#define align4(x) (((((x) -1) > >2) < <2)+4)
struct meta_data *base = heapStart;

void *malloc(size_t size)
   size_t align_size = align(size);
   struct meta_data *block = NULL;
   struct meta_data *last;
   if(base == heapStart)
      block = create_chunk(size);
      if (!block)
        return NULL;
      base = block;
     block = find_free_block(size, last);
        if(block->size >= align_size + HEAP_NODE_SIZE + 4) 
              split_block(block, size);
        block->free = 0;
     else // if free block is not found means new chunk has to be appended at last
         block = extend_heap(last , size);
            return NULL;
    return block + HEAP_NODE_SIZE;


To deallocate, or free, an allocated region, the C library function free() is used to which a pointer to an memory region is passed that was previously allocated by malloc(), calloc() o realloc().

Since in the case of free we do not specify the size, hence at first from the pointer provided we need to subtract the heap control node to point to actual heap control list node of the memory region. Then it is marked free by clearing the free flag.

But if we merely stick with the above approach, the heap area would get filled with more and more heap control node and their corresponding freed memory region, resulting in fragmented heap. This would fail the allocation request as these region will not be continuous.


A major issue of malloc is fragmentation: after several use of malloc and free, we end with
a heap divided in many chunks individually to satisfy small malloc but not the big malloc as they are not continuous. This issue is known as the space fragmentation or external fragmentation problem.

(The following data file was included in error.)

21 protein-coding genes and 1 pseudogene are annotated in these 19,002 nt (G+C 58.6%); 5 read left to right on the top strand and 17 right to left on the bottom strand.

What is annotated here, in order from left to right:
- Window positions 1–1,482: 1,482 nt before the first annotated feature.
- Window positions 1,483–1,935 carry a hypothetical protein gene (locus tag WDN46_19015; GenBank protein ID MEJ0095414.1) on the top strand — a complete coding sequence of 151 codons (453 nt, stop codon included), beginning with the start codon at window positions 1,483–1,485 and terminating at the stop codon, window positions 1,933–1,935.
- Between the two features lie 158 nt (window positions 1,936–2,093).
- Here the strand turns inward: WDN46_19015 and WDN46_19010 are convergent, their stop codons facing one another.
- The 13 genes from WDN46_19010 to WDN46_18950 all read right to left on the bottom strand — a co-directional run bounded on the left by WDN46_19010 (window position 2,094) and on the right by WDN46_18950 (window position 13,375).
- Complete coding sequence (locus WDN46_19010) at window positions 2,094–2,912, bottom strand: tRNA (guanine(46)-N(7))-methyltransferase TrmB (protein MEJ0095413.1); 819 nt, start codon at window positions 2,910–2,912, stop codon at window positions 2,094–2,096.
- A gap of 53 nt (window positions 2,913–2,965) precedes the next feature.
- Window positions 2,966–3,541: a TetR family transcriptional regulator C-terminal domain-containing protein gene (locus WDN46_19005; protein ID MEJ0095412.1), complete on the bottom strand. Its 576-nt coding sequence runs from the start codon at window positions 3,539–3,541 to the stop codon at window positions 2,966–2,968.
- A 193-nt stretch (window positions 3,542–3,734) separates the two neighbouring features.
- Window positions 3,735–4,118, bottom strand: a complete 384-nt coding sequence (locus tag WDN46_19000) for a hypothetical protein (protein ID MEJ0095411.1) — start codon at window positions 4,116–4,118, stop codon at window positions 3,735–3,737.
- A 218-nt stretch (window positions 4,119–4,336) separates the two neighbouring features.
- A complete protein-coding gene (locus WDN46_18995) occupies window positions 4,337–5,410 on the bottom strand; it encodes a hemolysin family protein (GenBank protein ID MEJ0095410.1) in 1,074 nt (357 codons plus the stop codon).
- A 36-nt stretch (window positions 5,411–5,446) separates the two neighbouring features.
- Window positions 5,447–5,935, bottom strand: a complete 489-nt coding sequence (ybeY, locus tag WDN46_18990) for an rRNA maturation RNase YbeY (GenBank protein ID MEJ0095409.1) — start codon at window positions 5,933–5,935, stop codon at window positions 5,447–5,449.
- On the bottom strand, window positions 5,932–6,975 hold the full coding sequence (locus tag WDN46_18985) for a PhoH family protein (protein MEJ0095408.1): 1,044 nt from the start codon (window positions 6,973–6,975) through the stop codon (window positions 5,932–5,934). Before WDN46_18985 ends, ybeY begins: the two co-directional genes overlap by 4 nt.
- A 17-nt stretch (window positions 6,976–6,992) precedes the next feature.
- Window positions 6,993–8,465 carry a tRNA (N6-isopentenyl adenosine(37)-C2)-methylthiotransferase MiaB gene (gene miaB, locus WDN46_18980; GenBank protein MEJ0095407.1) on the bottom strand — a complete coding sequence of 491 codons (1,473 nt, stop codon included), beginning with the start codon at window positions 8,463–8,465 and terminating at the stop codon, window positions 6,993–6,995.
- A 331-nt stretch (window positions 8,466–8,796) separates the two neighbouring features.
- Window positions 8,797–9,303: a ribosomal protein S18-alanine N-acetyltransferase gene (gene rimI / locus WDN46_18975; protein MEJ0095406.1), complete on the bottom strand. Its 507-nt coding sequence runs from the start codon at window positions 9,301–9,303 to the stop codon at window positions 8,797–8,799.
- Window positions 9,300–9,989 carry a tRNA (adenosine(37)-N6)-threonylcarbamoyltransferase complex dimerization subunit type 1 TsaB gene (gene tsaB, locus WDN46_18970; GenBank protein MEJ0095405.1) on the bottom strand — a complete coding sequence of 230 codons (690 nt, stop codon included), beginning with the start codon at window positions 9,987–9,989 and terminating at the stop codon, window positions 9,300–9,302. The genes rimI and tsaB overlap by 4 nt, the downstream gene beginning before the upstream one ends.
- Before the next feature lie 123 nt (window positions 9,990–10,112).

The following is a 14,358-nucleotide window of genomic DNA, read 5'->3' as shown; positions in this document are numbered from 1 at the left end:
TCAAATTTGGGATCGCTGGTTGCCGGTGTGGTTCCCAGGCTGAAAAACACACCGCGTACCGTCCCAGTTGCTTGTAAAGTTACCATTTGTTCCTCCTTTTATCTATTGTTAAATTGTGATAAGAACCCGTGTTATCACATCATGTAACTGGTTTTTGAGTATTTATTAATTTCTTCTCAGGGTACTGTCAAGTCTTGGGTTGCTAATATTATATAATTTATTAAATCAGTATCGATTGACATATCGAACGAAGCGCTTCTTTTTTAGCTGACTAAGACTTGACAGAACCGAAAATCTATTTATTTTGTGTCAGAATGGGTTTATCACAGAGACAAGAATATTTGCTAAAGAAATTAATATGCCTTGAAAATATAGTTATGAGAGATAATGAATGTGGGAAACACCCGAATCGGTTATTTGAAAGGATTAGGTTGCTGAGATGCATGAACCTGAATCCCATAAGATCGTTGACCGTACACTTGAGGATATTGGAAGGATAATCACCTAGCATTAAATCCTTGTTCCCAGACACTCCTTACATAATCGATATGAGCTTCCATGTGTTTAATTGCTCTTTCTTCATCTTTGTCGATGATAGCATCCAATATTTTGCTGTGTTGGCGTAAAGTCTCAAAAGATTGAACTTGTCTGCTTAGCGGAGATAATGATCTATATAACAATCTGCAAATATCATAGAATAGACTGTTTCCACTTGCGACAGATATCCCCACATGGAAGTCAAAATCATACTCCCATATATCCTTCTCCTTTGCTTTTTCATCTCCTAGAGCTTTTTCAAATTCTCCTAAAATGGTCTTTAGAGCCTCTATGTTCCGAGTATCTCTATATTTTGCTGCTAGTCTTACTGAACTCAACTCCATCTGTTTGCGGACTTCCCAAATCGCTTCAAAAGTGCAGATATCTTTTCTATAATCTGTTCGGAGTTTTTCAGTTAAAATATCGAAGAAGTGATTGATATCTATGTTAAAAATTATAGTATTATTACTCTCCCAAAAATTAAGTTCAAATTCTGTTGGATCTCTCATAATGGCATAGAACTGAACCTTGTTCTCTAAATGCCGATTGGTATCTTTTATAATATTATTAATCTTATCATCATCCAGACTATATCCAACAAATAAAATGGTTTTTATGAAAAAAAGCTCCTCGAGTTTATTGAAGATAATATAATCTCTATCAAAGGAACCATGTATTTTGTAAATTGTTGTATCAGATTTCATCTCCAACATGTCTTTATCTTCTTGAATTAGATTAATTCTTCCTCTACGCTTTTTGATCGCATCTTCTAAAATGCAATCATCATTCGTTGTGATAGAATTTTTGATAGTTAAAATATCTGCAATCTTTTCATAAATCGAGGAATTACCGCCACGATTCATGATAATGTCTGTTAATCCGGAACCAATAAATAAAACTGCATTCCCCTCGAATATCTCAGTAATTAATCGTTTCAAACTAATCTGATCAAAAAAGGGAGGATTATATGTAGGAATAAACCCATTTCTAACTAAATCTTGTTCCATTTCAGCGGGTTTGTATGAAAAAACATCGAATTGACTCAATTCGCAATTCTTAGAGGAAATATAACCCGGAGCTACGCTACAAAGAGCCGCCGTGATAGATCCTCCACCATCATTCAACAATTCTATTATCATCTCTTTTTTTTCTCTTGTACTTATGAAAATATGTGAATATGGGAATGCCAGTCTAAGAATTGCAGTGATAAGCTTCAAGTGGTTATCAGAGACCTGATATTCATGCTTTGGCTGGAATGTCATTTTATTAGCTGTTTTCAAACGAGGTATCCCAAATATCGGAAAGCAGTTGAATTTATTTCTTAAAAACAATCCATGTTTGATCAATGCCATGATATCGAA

When we select a free chunk wider enough to hold the requested allocation and another
chunk, we split the current chunk. While this offer a better usage of the memory (the new
chunk is free for further reservation) it introduces more fragmentation.

A solution to eliminate some fragmentation is to fusion free chunks. When we free a chunk,
and its neighbors are also free, we can merge them in one bigger chunk eliminating the heap control node and resulting in a larger free memory region. All we have to do is
to test the next and previous chunks.

Thus having a double linked as a data structure for memory allocators comes handy in the case of free when we merge the chunks with its neighbors.

Consider the heap looks like below:

Now a request came to deallocate 50 bytes, so its flag is cleared a nd since its neighbors are not free so nothing can be done. The heap looks like below:

Now a request came to deallocate 200 bytes. Its flag is cleared. The successive block is free. So the freed memory region can be merged with successive block, removing the heap control node and merge the freed memory space to the successive block. There is no precedent block. So afterwards, the heap will look like in following figure:

The precedent block is also free, so merge the intermediate block with the precedent block. Finally, after deallocating the 200 memory region, the heap looks like in following figure:

Fusion Code:

struct meta_data *fusion(struct block *cur_chunk)
  if(cur_chunk->next && cur_chunk->next->free)
    cur_chunk->size = cur_chunk->size + HEAP_NODE_SZIE + cur->next->size;
    cur_chunk->next= cur->next->next;
    cur_chunk->next->prev = cur_chunk;
return cur_chunk;

The pointer passed to free should be a valid pointer and also we should get a pointer to meta data which holds the other important information about the allocated pointer such as the size.

Function for getting the metadata

struct meta_data *get_block(void *p)
   char *tmp = p;
   return return (p = tmp -= sizeof(struct meta_data);

Function for validating the pointer passed to free:

int valid_ptr(void *p)
     if (p>base && p <sbrk(0))
             /* ptr is pointing to data */
             return (p == ( get_block (p))->ptr );
   return 0;

Algorithm for free function:

  • Verify whether the pointer is a valid.
  • If the address is valid:
    • We get the block address.
    • We mark it free
    • If there is a previous chunk and its free then we fusion the current chunk with the previous.
    • We also try fusion with the next block.